Each Service in VPOP3 has an IP Access Restrictions tab. This tells VPOP3 which networks/computers can access this part of VPOP3, and, in some cases, which users can access this part of VPOP3 from which computers.
The basic functionality is the same for each service, but different services may be slightly difference. For instance, some services (SMTP and LDAP) can support anonymous usage as well as authenticated usage, so the IP Access Restrictions can be set to indicate which computers can access it anonymously. Other services (eg Finger) do not support authentication, so it is not possible to restrict access by user.
This page will describe the most functional IP Access Restrictions settings, with all the options, but the particular service you are using may not have the Allow Unauth or Users columns.
The Use Global Access Restrictions option tells VPOP3 to use the Access Restrictions set on the Global services page as well as the service-specific Access Restrictions. If either will block the connection, then the connection will be blocked. Generally this is turned off because it can cause confusion, but the option is there if you wish to use it.
The restriction table has four or more columns. In this case it has six columns, but the Allow Unauth and Users columns may not be relevant for the particular service you are configuring.
Restrict - this column tells VPOP3 whether to Allow or Block connections from the assigned computers.
Type - this indicates how the computers assigned to this rule are defined. These are described below.
Address - this usually indicates the host or network address for this rule.
Prefix - this indicates the CIDR prefix for the network for this rule (eg /24 is equivalent to a subnet mask of 255.255.255.0, /32 is a single IPv4 host, /128 is a single IPv6 host).
Allow Unauth - this indicates whether unauthenticated/anonymous access is allowed from the assigned computers. This option is only available if unauthenticated access is optional for a particular protocol - eg SMTP or LDAP.
Users - this indicates which users are allowed to access from the assigned computers. This defaults to all users. This option is only available when authentication is used for the protocol.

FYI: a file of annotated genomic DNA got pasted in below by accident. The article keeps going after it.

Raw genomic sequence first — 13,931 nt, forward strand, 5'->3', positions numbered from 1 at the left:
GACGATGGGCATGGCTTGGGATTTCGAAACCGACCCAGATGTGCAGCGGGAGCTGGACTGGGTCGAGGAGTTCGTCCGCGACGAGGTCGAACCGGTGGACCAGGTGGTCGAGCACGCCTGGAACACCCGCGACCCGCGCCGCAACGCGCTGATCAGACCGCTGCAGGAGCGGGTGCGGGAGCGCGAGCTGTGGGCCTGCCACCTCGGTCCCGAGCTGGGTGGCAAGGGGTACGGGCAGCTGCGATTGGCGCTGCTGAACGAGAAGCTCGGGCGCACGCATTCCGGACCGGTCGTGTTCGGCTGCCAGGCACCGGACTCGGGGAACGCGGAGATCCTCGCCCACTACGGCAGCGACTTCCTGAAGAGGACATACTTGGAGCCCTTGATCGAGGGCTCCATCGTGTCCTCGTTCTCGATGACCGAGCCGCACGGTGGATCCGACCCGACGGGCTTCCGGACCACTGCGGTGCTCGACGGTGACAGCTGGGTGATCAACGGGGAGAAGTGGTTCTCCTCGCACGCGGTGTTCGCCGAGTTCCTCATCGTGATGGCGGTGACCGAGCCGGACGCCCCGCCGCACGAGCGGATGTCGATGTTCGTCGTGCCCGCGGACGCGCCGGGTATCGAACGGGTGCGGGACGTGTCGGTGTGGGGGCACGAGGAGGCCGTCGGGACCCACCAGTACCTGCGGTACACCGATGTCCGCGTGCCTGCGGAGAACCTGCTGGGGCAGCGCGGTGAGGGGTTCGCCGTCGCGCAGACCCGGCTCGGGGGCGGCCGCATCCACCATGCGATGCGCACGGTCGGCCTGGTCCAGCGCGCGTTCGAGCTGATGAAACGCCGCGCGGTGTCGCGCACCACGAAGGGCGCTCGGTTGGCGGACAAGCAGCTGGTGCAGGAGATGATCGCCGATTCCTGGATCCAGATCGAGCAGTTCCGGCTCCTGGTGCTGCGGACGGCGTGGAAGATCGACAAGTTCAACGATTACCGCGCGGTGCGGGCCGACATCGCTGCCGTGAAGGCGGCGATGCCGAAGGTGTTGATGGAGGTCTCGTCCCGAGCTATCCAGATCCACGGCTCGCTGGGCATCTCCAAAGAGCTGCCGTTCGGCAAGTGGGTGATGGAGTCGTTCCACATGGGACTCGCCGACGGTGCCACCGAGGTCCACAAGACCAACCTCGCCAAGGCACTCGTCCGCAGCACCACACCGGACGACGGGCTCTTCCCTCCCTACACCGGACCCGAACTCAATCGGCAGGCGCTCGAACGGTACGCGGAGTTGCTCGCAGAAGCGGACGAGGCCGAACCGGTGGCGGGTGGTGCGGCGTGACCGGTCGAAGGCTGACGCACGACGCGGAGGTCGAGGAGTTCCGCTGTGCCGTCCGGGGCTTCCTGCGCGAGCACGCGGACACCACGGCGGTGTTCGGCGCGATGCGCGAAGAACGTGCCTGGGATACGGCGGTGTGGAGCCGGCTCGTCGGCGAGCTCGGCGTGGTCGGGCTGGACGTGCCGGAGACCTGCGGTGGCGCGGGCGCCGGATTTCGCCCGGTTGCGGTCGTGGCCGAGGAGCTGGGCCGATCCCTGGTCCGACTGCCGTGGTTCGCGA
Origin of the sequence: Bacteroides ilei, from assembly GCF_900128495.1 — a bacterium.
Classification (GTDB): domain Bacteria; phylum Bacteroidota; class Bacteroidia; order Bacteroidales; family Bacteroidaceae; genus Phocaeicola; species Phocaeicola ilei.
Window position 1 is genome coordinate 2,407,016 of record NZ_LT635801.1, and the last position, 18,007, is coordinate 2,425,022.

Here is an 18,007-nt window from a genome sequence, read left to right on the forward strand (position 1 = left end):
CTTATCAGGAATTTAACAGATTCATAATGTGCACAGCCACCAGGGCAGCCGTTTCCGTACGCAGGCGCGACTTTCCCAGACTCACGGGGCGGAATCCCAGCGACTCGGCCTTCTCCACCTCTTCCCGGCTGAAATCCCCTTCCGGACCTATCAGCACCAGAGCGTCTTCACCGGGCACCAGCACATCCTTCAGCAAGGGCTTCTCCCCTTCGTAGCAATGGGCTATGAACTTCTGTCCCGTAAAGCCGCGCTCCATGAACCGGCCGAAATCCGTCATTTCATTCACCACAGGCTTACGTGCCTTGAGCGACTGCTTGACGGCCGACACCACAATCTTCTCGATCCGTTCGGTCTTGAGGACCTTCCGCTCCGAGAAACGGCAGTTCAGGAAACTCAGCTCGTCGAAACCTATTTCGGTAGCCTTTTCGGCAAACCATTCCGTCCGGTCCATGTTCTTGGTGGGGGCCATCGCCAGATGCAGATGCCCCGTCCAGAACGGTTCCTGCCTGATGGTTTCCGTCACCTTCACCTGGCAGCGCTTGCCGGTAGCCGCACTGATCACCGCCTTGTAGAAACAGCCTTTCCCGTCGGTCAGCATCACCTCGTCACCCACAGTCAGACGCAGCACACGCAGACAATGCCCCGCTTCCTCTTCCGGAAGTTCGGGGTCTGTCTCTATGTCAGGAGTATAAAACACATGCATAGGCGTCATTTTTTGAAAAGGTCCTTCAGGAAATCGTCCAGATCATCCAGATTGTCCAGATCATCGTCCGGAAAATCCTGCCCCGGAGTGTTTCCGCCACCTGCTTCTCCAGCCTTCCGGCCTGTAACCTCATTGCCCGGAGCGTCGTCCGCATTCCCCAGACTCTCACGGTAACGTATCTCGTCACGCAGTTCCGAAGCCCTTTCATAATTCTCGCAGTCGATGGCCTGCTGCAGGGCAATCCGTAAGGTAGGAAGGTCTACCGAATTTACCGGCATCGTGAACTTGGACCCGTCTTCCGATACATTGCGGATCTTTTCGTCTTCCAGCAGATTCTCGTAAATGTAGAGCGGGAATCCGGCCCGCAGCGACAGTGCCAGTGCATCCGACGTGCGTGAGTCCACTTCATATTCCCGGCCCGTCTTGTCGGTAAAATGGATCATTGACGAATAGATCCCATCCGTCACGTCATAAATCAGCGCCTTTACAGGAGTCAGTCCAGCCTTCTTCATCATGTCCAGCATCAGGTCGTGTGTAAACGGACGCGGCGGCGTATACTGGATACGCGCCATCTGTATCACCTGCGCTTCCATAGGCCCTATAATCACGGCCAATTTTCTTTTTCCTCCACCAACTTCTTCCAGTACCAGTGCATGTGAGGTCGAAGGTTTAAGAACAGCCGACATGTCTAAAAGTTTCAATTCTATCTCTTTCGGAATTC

The entries in this table are processed in order from top to bottom, and the first entry which matches is used. Entries are sorted in this table automatically with more specific entries at the top, and less specific ones lower down. Note that when you edit or add a new entry, they are not sorted immediately, but if you reload the page after saving any changes, the sorted order will be displayed.
The Type column can be:
•Routers - this indicates the Default Gateway address(es) assigned to this computer. These are detected when VPOP3 starts up. Usually you will block access to these addresses since your router will not want to access your mail or send outgoing mail. Blocking access to your routers will NOT usually block access to remote users (unless your router is acting like a proxy server, which is rare).
•Local Networks - this indicates the local network(s) assigned to this computer. These are detected when VPOP3 starts up. The default configuration is that these are allowed. Note that VPOP3 can only detect local networks directly connected to the VPOP3 computer, not other local networks which may be accessed via a local router. The networks detected by VPOP3 are indicated below the access restrictions table in a section titled Detected Network Info.
•IPv4 Network/Host - this indicates a specified IPv4 network or host.
•IPv6 Network/Host - this indicates a specified IPv6 network or host.
•GeoIP Lookup - this indicates that the IP address should be looked up in a local database, and then checked against the specified data. Often this is used for blocking IP addresses using geolocation (eg in the above example, connections are not allowed from IP addresses in Russia or China). See the GeoIP Lookup topic for more information.
•Any IPv4 Host - this indicates any IPv4 host.
•Any IPv6 Host - this indicates any IPv6 host.
•Any Host - this indicates any IPv4 or IPv6 host.
To add a new restriction, press the Add button below the table. The remove one, select it, and press the Remove button. The Defaults button will remove all entries and replace them with a simple default setting (block routers & allow local networks).
To edit a restriction, double-click it.
You can choose all the options here. To select a single computer, type the IP address in the Network Address box and choose Single Host from the Subnet list. To select a network, type the network address (eg 192.168.1.0 in the Network Address box), and choose the appropriate subnet mask/CIDR prefix from the Subnet list.
Note that the network address is not a valid IP address. For a 255.255.255.0 network, the last number should always be 0. In general, any binary digits (bits) in the network address after the CIDR prefix count are zeros, so in a /24 network (255.255.255.0) and bits after the first 24 bits are zeros, so if an IP address is 192.168.1.57, that is 1100 0000 1010 1000 0000 0001 0011 1001. By setting the bits after the first 24 bits to zeros, you get 1100 0000 1010 1000 0000 0001 0000 0000, which is displayed as 192.168.1.0
If you don't select any users from the Users list, then VPOP3 treats it as if all users have access.